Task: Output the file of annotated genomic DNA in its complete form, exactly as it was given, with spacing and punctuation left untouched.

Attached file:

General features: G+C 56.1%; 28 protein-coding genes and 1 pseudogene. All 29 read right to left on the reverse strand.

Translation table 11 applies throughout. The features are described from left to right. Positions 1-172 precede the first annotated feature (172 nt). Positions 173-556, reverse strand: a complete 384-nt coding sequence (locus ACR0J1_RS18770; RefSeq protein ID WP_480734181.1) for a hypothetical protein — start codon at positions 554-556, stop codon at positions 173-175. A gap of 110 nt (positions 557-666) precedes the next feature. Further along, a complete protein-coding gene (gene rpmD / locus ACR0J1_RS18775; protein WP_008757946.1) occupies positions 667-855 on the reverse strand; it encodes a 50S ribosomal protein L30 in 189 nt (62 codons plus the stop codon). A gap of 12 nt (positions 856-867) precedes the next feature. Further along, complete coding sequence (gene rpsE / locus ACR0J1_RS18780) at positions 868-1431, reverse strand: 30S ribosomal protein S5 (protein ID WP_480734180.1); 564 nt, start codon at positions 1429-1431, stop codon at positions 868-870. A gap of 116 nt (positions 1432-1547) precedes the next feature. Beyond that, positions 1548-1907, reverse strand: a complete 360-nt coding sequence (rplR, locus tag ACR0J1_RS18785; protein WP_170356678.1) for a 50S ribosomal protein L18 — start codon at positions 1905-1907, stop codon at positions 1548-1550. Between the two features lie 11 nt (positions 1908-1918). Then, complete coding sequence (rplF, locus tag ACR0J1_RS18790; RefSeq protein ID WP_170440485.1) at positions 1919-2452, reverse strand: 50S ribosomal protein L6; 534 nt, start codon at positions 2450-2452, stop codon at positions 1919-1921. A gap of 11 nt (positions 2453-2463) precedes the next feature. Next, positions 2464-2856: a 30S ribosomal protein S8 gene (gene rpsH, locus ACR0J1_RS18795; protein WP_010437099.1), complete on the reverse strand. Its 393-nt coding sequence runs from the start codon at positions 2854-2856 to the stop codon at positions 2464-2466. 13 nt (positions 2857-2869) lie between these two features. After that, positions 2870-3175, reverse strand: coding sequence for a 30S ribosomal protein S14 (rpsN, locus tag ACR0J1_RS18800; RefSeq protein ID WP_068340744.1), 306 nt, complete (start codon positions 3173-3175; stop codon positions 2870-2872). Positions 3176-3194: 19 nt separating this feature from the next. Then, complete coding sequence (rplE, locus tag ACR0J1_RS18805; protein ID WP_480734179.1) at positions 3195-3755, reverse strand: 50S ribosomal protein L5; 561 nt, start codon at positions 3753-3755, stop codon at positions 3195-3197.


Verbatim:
General features: G+C 56.1%; 28 protein-coding genes and 1 pseudogene. All 29 read right to left on the reverse strand.

Translation table 11 applies throughout. The features are described from left to right. Positions 1-172 precede the first annotated feature (172 nt). Positions 173-556, reverse strand: a complete 384-nt coding sequence (locus ACR0J1_RS18770; RefSeq protein ID WP_480734181.1) for a hypothetical protein — start codon at positions 554-556, stop codon at positions 173-175. A gap of 110 nt (positions 557-666) precedes the next feature. Further along, a complete protein-coding gene (gene rpmD / locus ACR0J1_RS18775; protein WP_008757946.1) occupies positions 667-855 on the reverse strand; it encodes a 50S ribosomal protein L30 in 189 nt (62 codons plus the stop codon). A gap of 12 nt (positions 856-867) precedes the next feature. Further along, complete coding sequence (gene rpsE / locus ACR0J1_RS18780) at positions 868-1431, reverse strand: 30S ribosomal protein S5 (protein ID WP_480734180.1); 564 nt, start codon at positions 1429-1431, stop codon at positions 868-870. A gap of 116 nt (positions 1432-1547) precedes the next feature. Beyond that, positions 1548-1907, reverse strand: a complete 360-nt coding sequence (rplR, locus tag ACR0J1_RS18785; protein WP_170356678.1) for a 50S ribosomal protein L18 — start codon at positions 1905-1907, stop codon at positions 1548-1550. Between the two features lie 11 nt (positions 1908-1918). Then, complete coding sequence (rplF, locus tag ACR0J1_RS18790; RefSeq protein ID WP_170440485.1) at positions 1919-2452, reverse strand: 50S ribosomal protein L6; 534 nt, start codon at positions 2450-2452, stop codon at positions 1919-1921. A gap of 11 nt (positions 2453-2463) precedes the next feature. Next, positions 2464-2856: a 30S ribosomal protein S8 gene (gene rpsH, locus ACR0J1_RS18795; protein WP_010437099.1), complete on the reverse strand. Its 393-nt coding sequence runs from the start codon at positions 2854-2856 to the stop codon at positions 2464-2466. 13 nt (positions 2857-2869) lie between these two features. After that, positions 2870-3175, reverse strand: coding sequence for a 30S ribosomal protein S14 (rpsN, locus tag ACR0J1_RS18800; RefSeq protein ID WP_068340744.1), 306 nt, complete (start codon positions 3173-3175; stop codon positions 2870-2872). Positions 3176-3194: 19 nt separating this feature from the next. Then, complete coding sequence (rplE, locus tag ACR0J1_RS18805; protein ID WP_480734179.1) at positions 3195-3755, reverse strand: 50S ribosomal protein L5; 561 nt, start codon at positions 3753-3755, stop codon at positions 3195-3197.